The Militant (logo)  

Vol. 75/No. 29      August 8, 2011

Washington aims to retain
garrison force in Iraq
(front page)
Washington is pressing the Iraqi government to agree to terms for the U.S. armed forces to maintain thousands of troops in Iraq beyond the Dec. 31, 2011, “withdrawal deadline.”

There are currently 46,000 U.S. troops in Iraq, down from some 170,000 in 2007. Another 39,000 U.S. forces are stationed in neighboring Kuwait. The current “status of forces” agreement, signed by Washington and Baghdad in 2008, authorizes U.S. forces in the country through the end of 2011.

Meanwhile, the U.S. government is rapidly doubling its “diplomatic” staff, with the goal of having roughly 16,000 embassy personnel there by 2012, according to James Jeffrey, U.S. ambassador to Iraq. By comparison, the State Department says its London embassy in the United Kingdom has a staff of some 750, and acknowledges a few hundred personnel at its embassy in Islamabad, Pakistan.

According to the New York Times, Iraqi prime minister Nuri Kamal al-Maliki and White House officials have “privately” told each other they want to keep a substantial U.S. garrison force in Iraq. Disputes within the Iraqi government, however, have held up the signing of a new agreement and contributed to an impasse over the appointment of ministers of defense, interior, and national security, reports the Financial Times of London.

“There are needs that will continue for some time,” chairman of the U.S. Joint Chiefs of Staff Adm. Michael Mullen told the media, commenting on Washington’s plans for Iraq and the region.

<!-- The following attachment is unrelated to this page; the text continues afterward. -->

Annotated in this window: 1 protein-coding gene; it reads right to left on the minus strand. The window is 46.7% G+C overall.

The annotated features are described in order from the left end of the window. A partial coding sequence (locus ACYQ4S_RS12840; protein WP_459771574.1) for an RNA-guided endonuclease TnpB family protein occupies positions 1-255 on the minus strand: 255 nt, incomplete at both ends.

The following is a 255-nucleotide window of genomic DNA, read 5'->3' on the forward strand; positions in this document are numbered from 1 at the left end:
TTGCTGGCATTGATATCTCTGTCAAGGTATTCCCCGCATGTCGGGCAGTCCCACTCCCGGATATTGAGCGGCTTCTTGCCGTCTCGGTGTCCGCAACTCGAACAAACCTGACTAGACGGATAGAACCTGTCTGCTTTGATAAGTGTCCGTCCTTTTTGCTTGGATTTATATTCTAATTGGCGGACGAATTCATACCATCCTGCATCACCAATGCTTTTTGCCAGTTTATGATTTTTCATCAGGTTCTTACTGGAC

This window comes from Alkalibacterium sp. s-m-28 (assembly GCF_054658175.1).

In a recent trip to Iraq, U.S. defense secretary Leon Panetta voiced frustration over Baghdad’s delay in approving Washington’s ongoing military operations there. “Dammit, make a decision,” he said. “Don’t they want us to stay? … [D]on’t they want to get a minister of defense?”

The Los Angeles Times reports that unnamed U.S. officials say the White House is prepared to keep as many as 10,000 U.S. troops around Baghdad and elsewhere in the country. That would be on top of the nearly 50,000 Army, Navy, Marine Corps, and Air Force personnel the Pentagon reports deploying “around Iraq” as of March 31 of this year.

The Pentagon is putting “multiple plans” in place to support U.S. troop operations in Iraq in 2012, Alan Estevez, the Pentagon’s nominee to lead its logistics and materiel readiness office, told members of the Senate Armed Services Committee at his confirmation hearing July 19. As contracts expire on food services, fuel, and logistics support, he said, the Department of Defense can almost immediately turn “the volume on [them] back up.”

The U.S. embassy, which opened on new grounds in January 2009, is by far the largest in the world—about the size of 80 football fields and 10 times bigger than any other U.S. embassy.

The thousands of diplomats and U.S. military advisers and trainers operating on embassy grounds will be backed by 5,500 private armed security “contractors,” often former members of U.S. special operations forces, more than double their current size. By next year, some 20,000 non-military personnel will be employed at two U.S. embassy branches, two consulates, and three police training centers, according to the U.S. ambassador.  
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